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before a WSO subscription concert. Jones dreams of seeing these kids to the end of high school, and is excited about upcoming performances and collaborations, including an exchange with some teachers from OrchKids as well as a collaboration with the Waterbury Youth Chorus. “It’s important for these kids to realize that they are all the same, making music together,” she says. “I want to show the community that even kids can effect social change and make it happen, in their own way.” Children and Art
Liza Austria, founder and director of UpBeat NYC, joined forces in 2009 with her husband, mother, and brother to carry out her father’s dream of starting an El Sistema-inspired núcleo. UpBeat NYC was founded in the South Bronx and began with piano lessons—using a handful of donated keyboards. It has since grown to include five days of programming at three sites, a pre-orchestra program, and its first full orchestra. UpBeat operates on a shoestring budget, relying on the dedication and talents of volunteer teachers for the past
A young violinistto-be tests out a paper instrument, at the Los Angeles Philharmonic’s Youth Orchestra LA.
four years. Austria reports that initially the neighborhood youth didn’t have strong parental support, but that parents are becoming more involved as they understand what the program can do and how it can build community. Similarly, Tanya Derksen, director of education and outreach for the Winnipeg Symphony Orchestra and founder of Sistema Winnipeg, reports that many of her students’ parents had never attended an orchestra concert before the start of Sistema Winnipeg in October 2011. Some hardly knew what an orchestra was. Now, the demographic of the WSO’s audience includes representation from Canada’s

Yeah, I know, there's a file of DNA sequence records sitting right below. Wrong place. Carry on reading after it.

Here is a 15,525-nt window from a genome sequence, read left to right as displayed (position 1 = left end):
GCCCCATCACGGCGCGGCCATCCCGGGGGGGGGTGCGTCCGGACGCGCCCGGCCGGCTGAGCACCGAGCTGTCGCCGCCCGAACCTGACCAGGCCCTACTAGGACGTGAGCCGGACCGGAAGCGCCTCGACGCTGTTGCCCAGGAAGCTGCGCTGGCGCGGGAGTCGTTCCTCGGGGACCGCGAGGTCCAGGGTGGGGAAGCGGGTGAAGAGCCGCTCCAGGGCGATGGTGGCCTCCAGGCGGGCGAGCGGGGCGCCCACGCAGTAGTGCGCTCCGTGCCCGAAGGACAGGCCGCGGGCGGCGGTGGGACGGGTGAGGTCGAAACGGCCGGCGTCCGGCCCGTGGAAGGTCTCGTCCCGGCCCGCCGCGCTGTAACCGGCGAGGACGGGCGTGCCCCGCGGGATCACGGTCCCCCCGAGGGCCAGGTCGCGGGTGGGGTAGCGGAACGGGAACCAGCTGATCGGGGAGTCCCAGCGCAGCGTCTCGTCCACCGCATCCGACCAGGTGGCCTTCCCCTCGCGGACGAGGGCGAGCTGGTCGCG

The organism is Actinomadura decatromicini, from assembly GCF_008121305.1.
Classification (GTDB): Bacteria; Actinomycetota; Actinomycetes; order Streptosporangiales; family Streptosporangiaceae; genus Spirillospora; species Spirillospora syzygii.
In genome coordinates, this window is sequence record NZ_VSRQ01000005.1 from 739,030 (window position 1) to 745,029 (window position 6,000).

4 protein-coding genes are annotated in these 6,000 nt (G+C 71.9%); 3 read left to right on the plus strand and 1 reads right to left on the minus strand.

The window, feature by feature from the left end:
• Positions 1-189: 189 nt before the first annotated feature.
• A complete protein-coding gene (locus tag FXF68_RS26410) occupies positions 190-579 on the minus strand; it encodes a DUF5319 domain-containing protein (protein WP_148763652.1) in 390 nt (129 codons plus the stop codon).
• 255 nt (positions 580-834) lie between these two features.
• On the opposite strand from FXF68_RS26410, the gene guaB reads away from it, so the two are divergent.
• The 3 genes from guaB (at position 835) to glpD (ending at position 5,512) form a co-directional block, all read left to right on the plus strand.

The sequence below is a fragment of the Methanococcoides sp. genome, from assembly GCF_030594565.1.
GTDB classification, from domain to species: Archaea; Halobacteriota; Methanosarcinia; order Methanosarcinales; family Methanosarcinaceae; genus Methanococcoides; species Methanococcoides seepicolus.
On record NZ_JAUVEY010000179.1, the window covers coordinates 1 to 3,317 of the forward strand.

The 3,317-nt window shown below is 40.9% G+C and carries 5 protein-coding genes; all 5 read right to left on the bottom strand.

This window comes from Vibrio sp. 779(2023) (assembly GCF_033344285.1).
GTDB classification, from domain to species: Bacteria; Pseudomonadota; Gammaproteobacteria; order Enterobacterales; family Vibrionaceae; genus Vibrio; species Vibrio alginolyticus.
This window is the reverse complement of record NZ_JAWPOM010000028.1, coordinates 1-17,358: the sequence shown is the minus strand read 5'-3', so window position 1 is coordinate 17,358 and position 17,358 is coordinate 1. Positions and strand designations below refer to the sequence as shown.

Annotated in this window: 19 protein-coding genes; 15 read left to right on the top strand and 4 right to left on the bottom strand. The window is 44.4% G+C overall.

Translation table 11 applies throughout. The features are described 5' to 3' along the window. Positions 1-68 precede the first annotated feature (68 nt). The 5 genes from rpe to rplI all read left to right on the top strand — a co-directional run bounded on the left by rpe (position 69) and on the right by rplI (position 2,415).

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commitment to embracing every segment of our community.” In June 2012, Trahey and OrchKids staff traveled to Venezuela with Calida Jones and other staff from Connecticut’s Waterbury Symphony Orchestra. Jones had just been hired to implement Bravo Waterbury!, a Sistema-inspired initiative of the WSO. Halfway through its first year, Bravo Waterbury! is small but going strong, with three hours of programming four days a week. Jones started the kids, who are in kindergarten through second grade, in bucket band (using plastic buckets as percussion instruments), instrumental exploratory class, and choir, adding violin this January. Jones also incorporates a snack, movement, homework help, and field trips to hear the Hartford and Waterbury symphonies. She believes in the importance of frequent performances, and challenges the kids to play weekly for each other as part of her plan to build a community—of parents, children, and teachers—for the kids. Musicians of the Waterbury Symphony have performed at the núcleo, and in March, the kids gave a pre-concert performance